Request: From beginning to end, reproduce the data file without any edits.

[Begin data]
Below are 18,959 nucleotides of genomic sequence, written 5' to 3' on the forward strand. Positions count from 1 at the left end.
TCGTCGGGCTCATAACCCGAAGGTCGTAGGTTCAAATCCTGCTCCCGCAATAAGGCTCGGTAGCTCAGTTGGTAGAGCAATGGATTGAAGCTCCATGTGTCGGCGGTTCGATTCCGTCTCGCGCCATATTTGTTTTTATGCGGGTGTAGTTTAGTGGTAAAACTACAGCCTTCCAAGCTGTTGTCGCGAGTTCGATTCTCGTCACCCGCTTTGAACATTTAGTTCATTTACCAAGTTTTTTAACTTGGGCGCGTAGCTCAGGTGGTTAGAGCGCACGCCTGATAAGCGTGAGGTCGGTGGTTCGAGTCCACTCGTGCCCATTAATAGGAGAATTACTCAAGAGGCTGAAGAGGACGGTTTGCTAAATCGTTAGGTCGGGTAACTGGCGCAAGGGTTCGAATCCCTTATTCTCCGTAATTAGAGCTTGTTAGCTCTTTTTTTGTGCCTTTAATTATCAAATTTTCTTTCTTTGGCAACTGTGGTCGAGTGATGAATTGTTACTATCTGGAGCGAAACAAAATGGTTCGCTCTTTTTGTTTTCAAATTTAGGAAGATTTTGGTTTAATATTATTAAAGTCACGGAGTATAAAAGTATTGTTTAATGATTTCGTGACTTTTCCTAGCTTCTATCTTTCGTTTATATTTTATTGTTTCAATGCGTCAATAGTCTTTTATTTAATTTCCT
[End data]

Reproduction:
Below are 18,959 nucleotides of genomic sequence, written 5' to 3' on the forward strand. Positions count from 1 at the left end.
TCGTCGGGCTCATAACCCGAAGGTCGTAGGTTCAAATCCTGCTCCCGCAATAAGGCTCGGTAGCTCAGTTGGTAGAGCAATGGATTGAAGCTCCATGTGTCGGCGGTTCGATTCCGTCTCGCGCCATATTTGTTTTTATGCGGGTGTAGTTTAGTGGTAAAACTACAGCCTTCCAAGCTGTTGTCGCGAGTTCGATTCTCGTCACCCGCTTTGAACATTTAGTTCATTTACCAAGTTTTTTAACTTGGGCGCGTAGCTCAGGTGGTTAGAGCGCACGCCTGATAAGCGTGAGGTCGGTGGTTCGAGTCCACTCGTGCCCATTAATAGGAGAATTACTCAAGAGGCTGAAGAGGACGGTTTGCTAAATCGTTAGGTCGGGTAACTGGCGCAAGGGTTCGAATCCCTTATTCTCCGTAATTAGAGCTTGTTAGCTCTTTTTTTGTGCCTTTAATTATCAAATTTTCTTTCTTTGGCAACTGTGGTCGAGTGATGAATTGTTACTATCTGGAGCGAAACAAAATGGTTCGCTCTTTTTGTTTTCAAATTTAGGAAGATTTTGGTTTAATATTATTAAAGTCACGGAGTATAAAAGTATTGTTTAATGATTTCGTGACTTTTCCTAGCTTCTATCTTTCGTTTATATTTTATTGTTTCAATGCGTCAATAGTCTTTTATTTAATTTCCT